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Drone footage probably closest evacuees will get to going home

 

gugjh.jpgElementary school pupils in Iwaki, Fukushima Prefecture, watch drone footage of their hometown of Futaba, which they are not permitted to enter due to high levels of radiation, and talk to local officials there via a satellite hookup.

 

hhjl;.jpgChildren living as evacuees are glued to images shot by a drone of their hometown of Futaba during a special presentation at their temporary campus in Iwaki, Fukushima Prefecture, on Nov. 26.

 

jklk.jpgThe children learn about decontamination work under way in Futaba via a satellite hookup during a field trip class held in Iwaki, Fukushima Prefecture, 80 kilometers away from the hometown they were forced to abandon after the 2011 nuclear disaster.

 

November 27, 2018

IWAKI, Fukushima Prefecture–With barely no recollections of growing up in Futaba, a town rendered uninhabitable by the 2011 nuclear disaster, 11 young evacuees had a “homecoming” of sorts on Nov. 26.
The children, fourth- to sixth-graders at two public elementary schools who currently study at a temporary campus in Iwaki, 80 kilometers south of Futaba, attended a special 45-minute presentation in a school gym to watch drone footage of the area where they were born.
A satellite feed allowed the pupils to talk to local officials about efforts to decontaminate the once-bustling community.
Futaba was transformed into a ghost town by the triple meltdown at the Fukushima No. 1 nuclear power plant triggered by the earthquake and tsunami disaster. High radiation levels mean that entry still remains restricted.
The children watched aerial footage of scenic spots shot by drones on three 70-inch monitors. Beautiful images of beaches and mountains in fall colors caused them to lean forward and express amazement.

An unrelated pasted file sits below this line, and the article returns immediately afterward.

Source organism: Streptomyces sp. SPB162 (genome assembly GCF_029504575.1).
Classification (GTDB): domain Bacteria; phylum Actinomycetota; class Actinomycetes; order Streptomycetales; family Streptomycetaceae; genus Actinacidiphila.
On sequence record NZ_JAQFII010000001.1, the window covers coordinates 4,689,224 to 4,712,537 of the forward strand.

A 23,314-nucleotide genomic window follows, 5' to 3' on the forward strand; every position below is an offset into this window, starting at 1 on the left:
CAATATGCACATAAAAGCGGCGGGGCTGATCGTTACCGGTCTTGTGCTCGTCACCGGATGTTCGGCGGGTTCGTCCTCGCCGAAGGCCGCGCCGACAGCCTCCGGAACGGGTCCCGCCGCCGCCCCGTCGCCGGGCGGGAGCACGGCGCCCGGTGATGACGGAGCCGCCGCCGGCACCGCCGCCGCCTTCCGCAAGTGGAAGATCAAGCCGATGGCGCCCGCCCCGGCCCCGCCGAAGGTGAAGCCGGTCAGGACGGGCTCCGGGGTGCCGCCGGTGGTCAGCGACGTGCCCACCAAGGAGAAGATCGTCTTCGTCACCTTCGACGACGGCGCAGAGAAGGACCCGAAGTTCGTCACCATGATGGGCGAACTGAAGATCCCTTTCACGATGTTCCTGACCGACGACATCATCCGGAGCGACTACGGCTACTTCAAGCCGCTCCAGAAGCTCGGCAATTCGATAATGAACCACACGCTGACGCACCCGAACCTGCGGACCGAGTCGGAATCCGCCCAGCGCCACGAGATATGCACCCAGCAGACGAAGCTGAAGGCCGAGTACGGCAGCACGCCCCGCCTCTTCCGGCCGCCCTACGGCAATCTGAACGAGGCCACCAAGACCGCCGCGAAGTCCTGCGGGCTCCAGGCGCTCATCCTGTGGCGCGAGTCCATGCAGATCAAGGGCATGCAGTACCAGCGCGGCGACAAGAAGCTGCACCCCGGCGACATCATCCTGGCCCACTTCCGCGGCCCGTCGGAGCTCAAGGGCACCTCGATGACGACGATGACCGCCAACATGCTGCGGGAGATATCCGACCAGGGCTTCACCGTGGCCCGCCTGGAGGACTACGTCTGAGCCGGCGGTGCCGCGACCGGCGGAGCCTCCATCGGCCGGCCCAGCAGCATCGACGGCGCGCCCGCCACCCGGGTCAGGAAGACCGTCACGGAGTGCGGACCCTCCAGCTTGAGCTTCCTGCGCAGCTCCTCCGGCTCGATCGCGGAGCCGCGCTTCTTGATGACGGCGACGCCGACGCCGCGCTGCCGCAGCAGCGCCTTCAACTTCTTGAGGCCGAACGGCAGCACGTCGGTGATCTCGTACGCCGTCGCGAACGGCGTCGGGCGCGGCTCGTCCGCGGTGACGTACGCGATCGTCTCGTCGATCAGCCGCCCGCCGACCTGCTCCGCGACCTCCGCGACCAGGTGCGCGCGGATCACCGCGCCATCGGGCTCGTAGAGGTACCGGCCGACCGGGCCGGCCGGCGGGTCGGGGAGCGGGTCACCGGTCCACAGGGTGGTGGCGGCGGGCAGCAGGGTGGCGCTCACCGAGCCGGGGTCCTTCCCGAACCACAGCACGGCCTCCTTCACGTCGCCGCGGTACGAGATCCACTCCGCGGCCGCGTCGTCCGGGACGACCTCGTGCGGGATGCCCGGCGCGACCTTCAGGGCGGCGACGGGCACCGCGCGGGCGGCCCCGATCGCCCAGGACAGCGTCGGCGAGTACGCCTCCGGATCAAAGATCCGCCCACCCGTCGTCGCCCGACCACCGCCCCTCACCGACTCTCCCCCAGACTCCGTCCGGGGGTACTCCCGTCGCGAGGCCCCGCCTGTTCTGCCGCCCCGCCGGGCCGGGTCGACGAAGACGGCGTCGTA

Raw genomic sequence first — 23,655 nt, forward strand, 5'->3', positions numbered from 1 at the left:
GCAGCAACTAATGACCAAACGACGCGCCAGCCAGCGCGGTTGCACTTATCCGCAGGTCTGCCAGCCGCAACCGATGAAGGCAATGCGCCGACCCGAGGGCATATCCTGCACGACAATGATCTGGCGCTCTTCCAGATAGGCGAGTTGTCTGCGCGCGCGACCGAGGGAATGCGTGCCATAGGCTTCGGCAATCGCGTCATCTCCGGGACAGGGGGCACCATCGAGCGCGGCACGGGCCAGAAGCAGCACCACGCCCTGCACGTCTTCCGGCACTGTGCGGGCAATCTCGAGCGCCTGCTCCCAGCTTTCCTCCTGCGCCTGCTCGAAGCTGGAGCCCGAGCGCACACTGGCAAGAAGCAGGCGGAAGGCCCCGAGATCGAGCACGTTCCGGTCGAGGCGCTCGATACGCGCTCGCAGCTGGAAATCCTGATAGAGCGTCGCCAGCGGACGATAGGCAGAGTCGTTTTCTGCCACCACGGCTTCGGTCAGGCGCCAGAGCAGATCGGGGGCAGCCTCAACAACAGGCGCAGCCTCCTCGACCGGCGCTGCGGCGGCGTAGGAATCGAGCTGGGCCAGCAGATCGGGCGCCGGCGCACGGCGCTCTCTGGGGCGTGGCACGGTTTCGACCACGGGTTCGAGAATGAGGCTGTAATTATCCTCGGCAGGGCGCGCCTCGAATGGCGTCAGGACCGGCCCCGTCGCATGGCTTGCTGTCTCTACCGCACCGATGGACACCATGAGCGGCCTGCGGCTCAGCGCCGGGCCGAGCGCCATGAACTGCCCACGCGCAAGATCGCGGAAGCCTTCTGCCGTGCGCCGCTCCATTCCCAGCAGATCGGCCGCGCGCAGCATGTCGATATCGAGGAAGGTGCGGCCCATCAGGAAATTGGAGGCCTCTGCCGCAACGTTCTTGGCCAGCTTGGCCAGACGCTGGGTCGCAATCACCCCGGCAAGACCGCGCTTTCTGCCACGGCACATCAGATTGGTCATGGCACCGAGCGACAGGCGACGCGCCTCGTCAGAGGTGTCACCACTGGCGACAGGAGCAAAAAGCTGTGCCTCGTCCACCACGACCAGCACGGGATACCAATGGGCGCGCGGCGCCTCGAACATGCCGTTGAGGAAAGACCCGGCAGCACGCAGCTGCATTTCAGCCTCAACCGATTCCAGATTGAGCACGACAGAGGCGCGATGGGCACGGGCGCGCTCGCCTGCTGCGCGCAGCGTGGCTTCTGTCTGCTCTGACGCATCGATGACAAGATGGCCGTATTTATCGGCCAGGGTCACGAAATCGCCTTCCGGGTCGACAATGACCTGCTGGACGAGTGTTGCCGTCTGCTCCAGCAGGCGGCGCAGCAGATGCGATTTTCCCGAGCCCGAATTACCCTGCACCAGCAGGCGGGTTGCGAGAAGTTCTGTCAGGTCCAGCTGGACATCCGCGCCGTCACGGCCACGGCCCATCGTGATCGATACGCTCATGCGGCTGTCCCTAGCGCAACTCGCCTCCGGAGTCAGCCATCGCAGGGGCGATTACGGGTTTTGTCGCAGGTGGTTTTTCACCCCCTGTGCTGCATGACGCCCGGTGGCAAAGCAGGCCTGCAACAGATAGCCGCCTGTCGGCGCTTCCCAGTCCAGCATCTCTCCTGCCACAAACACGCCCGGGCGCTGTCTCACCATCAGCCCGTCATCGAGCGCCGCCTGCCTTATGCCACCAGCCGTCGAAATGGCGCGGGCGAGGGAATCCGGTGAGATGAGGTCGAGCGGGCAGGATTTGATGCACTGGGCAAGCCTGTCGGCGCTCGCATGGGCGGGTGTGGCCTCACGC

Fifth-grader, Mao Oyano, 11, who has few memories of living in Futaba as she left at the age of 3, expressed surprise at seeing “many more houses than I expected.”
The children fell silent when eerie images appeared of the wrecked nuclear plant.
Ninety-six percent of Futaba, a town that co-hosts the stricken nuclear facility, is located in a difficult-to-return zone because of high radiation levels and remains uninhabited.
Adults must receive permission to enter the area, but children under the age of 15 are not allowed access.
The children were aged between 2 and 4 when they left, and have not set foot in Futaba since then.
Prior to the disaster, Futaba had two elementary schools with 309 pupils. In spring 2014, the town opened a temporary school facility in Iwaki, a coastal city to where many Futaba residents evacuated, but the number of pupils dropped to 31.
The “homecoming” was the school’s first attempt to give the children an opportunity to ponder the tragedy that befell their hometown, according to a school official.
http://www.asahi.com/ajw/articles/AJ201811270053.html

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November 30, 2018 - Posted by | Fukushima 2018 | , ,

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